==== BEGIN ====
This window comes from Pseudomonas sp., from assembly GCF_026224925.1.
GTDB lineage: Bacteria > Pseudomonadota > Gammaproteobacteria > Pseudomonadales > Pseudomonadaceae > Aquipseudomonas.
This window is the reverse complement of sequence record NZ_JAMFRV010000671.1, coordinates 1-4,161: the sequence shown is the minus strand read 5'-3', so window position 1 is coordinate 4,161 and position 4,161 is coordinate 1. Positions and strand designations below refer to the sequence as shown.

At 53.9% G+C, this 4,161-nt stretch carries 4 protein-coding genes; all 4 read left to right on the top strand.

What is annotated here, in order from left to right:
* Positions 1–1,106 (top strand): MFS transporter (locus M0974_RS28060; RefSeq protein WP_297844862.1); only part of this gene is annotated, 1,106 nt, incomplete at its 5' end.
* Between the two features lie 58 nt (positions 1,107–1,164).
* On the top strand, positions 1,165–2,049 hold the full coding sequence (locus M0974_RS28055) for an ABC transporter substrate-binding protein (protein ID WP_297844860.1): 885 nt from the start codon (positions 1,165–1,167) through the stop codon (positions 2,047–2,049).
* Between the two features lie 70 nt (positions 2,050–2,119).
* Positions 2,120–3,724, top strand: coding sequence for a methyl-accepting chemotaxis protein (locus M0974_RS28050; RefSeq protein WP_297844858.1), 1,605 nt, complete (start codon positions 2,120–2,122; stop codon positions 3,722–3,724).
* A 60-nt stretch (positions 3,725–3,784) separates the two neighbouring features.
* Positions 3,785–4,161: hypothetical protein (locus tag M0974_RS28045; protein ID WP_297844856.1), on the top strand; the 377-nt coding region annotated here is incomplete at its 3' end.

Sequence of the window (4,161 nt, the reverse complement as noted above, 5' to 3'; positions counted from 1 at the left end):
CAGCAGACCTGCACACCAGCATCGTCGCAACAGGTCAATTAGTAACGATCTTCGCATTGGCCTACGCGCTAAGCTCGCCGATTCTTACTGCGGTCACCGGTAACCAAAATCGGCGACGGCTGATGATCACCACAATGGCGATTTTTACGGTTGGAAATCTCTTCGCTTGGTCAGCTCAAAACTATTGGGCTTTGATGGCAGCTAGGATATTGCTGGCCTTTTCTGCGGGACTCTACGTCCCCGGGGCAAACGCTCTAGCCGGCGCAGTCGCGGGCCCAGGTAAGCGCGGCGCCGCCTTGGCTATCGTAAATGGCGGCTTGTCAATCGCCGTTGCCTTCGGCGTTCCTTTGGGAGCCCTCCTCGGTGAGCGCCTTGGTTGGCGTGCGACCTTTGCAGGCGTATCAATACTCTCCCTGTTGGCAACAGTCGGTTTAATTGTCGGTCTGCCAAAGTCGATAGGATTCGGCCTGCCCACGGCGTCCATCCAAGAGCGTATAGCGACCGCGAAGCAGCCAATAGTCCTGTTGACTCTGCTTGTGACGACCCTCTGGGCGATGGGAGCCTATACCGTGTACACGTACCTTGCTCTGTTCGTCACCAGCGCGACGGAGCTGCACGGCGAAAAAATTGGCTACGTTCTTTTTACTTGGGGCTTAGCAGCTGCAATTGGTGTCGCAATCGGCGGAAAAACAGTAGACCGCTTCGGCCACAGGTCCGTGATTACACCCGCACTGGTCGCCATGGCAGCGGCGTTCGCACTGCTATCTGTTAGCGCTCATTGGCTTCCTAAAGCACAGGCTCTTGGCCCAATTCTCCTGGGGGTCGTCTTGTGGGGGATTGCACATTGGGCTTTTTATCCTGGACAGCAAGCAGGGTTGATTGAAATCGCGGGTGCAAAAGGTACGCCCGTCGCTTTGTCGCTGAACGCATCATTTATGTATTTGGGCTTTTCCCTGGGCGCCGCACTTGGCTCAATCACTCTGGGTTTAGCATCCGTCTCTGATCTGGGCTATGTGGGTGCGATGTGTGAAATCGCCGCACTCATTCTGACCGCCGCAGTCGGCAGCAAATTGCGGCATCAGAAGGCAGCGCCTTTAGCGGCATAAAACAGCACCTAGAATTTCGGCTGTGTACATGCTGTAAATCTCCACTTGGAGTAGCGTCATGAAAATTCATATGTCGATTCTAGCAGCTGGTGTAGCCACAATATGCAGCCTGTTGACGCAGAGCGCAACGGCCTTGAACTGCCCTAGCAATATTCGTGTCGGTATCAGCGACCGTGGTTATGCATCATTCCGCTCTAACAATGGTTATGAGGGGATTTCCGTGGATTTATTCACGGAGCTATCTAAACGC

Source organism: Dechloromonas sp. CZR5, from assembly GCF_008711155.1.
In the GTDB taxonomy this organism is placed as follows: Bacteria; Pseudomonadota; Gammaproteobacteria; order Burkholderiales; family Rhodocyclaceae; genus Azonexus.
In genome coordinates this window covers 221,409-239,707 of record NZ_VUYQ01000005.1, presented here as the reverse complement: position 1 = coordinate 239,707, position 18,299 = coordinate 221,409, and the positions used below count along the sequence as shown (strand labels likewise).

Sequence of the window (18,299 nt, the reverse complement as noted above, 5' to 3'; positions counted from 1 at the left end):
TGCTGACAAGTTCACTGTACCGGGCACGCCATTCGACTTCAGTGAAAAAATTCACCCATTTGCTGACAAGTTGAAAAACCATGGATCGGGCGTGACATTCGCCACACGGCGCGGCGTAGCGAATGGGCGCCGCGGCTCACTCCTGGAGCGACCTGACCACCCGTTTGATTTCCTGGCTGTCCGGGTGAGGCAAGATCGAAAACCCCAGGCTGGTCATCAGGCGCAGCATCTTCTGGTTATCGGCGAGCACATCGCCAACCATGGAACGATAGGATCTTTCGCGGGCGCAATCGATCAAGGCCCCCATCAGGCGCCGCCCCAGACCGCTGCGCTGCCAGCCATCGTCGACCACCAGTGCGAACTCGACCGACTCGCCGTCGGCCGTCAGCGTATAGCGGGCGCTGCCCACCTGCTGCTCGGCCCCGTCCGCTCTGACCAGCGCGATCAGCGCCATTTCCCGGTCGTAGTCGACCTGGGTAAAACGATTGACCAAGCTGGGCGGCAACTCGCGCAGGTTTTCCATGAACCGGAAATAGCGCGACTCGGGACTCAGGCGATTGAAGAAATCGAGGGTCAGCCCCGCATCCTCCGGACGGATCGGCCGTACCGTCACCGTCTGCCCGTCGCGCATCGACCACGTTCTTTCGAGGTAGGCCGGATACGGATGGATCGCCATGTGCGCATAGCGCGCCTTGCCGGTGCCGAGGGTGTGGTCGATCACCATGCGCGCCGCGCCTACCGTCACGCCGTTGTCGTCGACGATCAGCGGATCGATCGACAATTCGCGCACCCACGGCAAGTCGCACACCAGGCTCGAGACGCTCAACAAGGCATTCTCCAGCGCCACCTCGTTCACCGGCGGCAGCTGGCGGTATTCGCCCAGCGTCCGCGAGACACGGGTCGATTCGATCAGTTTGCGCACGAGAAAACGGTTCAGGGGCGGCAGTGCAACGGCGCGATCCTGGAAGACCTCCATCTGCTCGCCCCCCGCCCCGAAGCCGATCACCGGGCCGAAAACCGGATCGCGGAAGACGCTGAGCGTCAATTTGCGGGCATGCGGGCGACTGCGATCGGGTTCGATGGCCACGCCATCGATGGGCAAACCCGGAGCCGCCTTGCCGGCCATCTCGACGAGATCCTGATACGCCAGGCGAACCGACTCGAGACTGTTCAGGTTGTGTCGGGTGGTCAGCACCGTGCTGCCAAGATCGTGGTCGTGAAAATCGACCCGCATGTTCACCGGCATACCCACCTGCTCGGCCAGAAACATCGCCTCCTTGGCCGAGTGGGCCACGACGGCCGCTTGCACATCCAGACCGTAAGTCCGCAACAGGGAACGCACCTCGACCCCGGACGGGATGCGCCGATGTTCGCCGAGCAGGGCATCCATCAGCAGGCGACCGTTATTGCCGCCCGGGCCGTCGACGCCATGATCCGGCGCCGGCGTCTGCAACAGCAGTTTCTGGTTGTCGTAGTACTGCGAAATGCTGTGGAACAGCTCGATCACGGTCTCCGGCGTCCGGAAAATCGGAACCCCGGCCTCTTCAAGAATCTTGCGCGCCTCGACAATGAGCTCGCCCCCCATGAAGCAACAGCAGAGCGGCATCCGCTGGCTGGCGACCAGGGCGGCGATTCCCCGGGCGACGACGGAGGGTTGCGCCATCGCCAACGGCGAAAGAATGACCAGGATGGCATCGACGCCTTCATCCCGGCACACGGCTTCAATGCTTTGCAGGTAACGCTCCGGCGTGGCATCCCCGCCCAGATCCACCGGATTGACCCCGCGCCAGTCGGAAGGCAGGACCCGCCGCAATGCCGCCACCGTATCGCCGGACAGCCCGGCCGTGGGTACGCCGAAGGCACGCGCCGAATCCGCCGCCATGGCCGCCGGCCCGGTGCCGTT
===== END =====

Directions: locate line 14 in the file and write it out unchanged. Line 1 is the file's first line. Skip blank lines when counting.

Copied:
CAGCAGACCTGCACACCAGCATCGTCGCAACAGGTCAATTAGTAACGATCTTCGCATTGGCCTACGCGCTAAGCTCGCCGATTCTTACTGCGGTCACCGGTAACCAAAATCGGCGACGGCTGATGATCACCACAATGGCGATTTTTACGGTTGGAAATCTCTTCGCTTGGTCAGCTCAAAACTATTGGGCTTTGATGGCAGCTAGGATATTGCTGGCCTTTTCTGCGGGACTCTACGTCCCCGGGGCAAACGCTCTAGCCGGCGCAGTCGCGGGCCCAGGTAAGCGCGGCGCCGCCTTGGCTATCGTAAATGGCGGCTTGTCAATCGCCGTTGCCTTCGGCGTTCCTTTGGGAGCCCTCCTCGGTGAGCGCCTTGGTTGGCGTGCGACCTTTGCAGGCGTATCAATACTCTCCCTGTTGGCAACAGTCGGTTTAATTGTCGGTCTGCCAAAGTCGATAGGATTCGGCCTGCCCACGGCGTCCATCCAAGAGCGTATAGCGACCGCGAAGCAGCCAATAGTCCTGTTGACTCTGCTTGTGACGACCCTCTGGGCGATGGGAGCCTATACCGTGTACACGTACCTTGCTCTGTTCGTCACCAGCGCGACGGAGCTGCACGGCGAAAAAATTGGCTACGTTCTTTTTACTTGGGGCTTAGCAGCTGCAATTGGTGTCGCAATCGGCGGAAAAACAGTAGACCGCTTCGGCCACAGGTCCGTGATTACACCCGCACTGGTCGCCATGGCAGCGGCGTTCGCACTGCTATCTGTTAGCGCTCATTGGCTTCCTAAAGCACAGGCTCTTGGCCCAATTCTCCTGGGGGTCGTCTTGTGGGGGATTGCACATTGGGCTTTTTATCCTGGACAGCAAGCAGGGTTGATTGAAATCGCGGGTGCAAAAGGTACGCCCGTCGCTTTGTCGCTGAACGCATCATTTATGTATTTGGGCTTTTCCCTGGGCGCCGCACTTGGCTCAATCACTCTGGGTTTAGCATCCGTCTCTGATCTGGGCTATGTGGGTGCGATGTGTGAAATCGCCGCACTCATTCTGACCGCCGCAGTCGGCAGCAAATTGCGGCATCAGAAGGCAGCGCCTTTAGCGGCATAAAACAGCACCTAGAATTTCGGCTGTGTACATGCTGTAAATCTCCACTTGGAGTAGCGTCATGAAAATTCATATGTCGATTCTAGCAGCTGGTGTAGCCACAATATGCAGCCTGTTGACGCAGAGCGCAACGGCCTTGAACTGCCCTAGCAATATTCGTGTCGGTATCAGCGACCGTGGTTATGCATCATTCCGCTCTAACAATGGTTATGAGGGGATTTCCGTGGATTTATTCACGGAGCTATCTAAACGC